Daniel S. Malachuk

Daniel S. Malachuk
  • Western Illinois University
  • Professor
  • Residential Fellow (2013-2014)
  • "A Higher Law: The Political Theory of American Transcendentalism"

Daniel S. Malachuk is Professor of English at Western Illinois University. He specializes in nineteenth-century British and American literature in relation to political theory with particular attention to the rise of liberal democracy, environmentalism, and secularism.

His 2013 NDIAS fellowship resulted in Two Cities: The Political Thought of American Transcendentalism (2016). Other publications include Perfection, the State, and Victorian Liberalism (2005), A Political Companion to Ralph Waldo Emerson (2011, with Alan Levine) as well as many chapters and articles.


  • Two Cities: The Political Thought of American Transcendentalism

    University Press of Kansas, 2016

    Daniel S. Malachuk

    Malachuk Two Cities Crop

    Since the late eighteenth century the ideals of political democracy and individual flourishing have become so entangled that most people no longer differentiate them. The American Transcendentalists did. Two Cities is the first comprehensive account of the original but still underrated political thought of this movement, especially that of its three major authors: Ralph Waldo Emerson, Margaret Fuller, and Henry David Thoreau.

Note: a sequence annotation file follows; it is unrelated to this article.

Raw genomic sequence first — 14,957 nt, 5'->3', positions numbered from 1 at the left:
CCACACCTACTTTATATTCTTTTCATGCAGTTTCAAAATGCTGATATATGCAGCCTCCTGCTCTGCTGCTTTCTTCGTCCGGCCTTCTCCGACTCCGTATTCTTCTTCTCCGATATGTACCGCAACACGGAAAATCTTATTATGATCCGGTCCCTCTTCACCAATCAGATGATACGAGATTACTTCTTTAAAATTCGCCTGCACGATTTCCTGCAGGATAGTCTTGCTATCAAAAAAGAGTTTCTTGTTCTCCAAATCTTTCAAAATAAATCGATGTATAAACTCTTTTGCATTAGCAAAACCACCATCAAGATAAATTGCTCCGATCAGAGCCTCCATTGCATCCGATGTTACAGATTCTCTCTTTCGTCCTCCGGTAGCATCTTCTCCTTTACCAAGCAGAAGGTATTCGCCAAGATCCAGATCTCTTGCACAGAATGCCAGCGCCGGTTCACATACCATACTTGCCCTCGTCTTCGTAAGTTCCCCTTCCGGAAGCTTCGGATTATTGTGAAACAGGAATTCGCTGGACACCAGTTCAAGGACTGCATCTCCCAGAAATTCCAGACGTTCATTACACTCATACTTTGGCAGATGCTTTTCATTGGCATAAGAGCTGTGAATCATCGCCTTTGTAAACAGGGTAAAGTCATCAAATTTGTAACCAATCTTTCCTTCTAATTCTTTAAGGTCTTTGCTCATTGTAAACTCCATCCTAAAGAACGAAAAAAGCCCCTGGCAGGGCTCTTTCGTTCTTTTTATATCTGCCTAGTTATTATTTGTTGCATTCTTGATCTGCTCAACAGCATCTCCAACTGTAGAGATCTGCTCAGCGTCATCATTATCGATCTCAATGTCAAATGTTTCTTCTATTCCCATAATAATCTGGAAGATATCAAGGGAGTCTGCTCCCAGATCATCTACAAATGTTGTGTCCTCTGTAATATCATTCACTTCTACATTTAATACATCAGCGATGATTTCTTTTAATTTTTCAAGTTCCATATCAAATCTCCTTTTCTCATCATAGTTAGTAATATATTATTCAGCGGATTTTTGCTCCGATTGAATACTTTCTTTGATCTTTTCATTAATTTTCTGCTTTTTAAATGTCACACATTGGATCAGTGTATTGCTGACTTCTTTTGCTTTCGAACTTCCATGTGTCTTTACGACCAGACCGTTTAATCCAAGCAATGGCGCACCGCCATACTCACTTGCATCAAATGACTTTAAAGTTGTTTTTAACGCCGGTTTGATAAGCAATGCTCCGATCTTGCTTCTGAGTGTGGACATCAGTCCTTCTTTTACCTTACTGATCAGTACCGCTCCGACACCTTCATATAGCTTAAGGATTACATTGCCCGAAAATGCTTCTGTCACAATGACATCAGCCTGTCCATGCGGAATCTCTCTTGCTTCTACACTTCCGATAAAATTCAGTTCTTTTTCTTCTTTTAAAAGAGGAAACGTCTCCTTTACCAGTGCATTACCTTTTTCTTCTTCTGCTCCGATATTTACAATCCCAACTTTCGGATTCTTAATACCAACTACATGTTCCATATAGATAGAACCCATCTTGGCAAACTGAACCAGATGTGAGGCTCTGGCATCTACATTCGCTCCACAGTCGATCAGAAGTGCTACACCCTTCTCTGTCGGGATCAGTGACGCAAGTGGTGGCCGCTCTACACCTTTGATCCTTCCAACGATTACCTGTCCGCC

For decades, Daniel S. Malachuk contends, readers have misinterpreted the Transcendentalists as worshipping democracy and secularizing personhood. Two Cities proves the opposite. Focusing on their major writings, Malachuk presents the Transcendentalists as wresting apart and thus clarifying democracy as a profane project and individuality as a sacred one. Building upon this basic insight, the book affirms many recent but discrete conclusions about the movement’s various contributions (especially to liberalism, environmentalism, and public religion) and shows that we will understand how these commitments hang together only when we “re-transcendentalize the Transcendentalists.”

    In five useful chapters—on the two-cities tradition within the history of liberalism, on the rival and subsequently dominant “overlap” theories of Lincoln and others, and on the unique contributions to two-cities thought by each of the major authors—Two Cities reintroduces readers to the Transcendentalists as among the most original and important contributors to American political thought.

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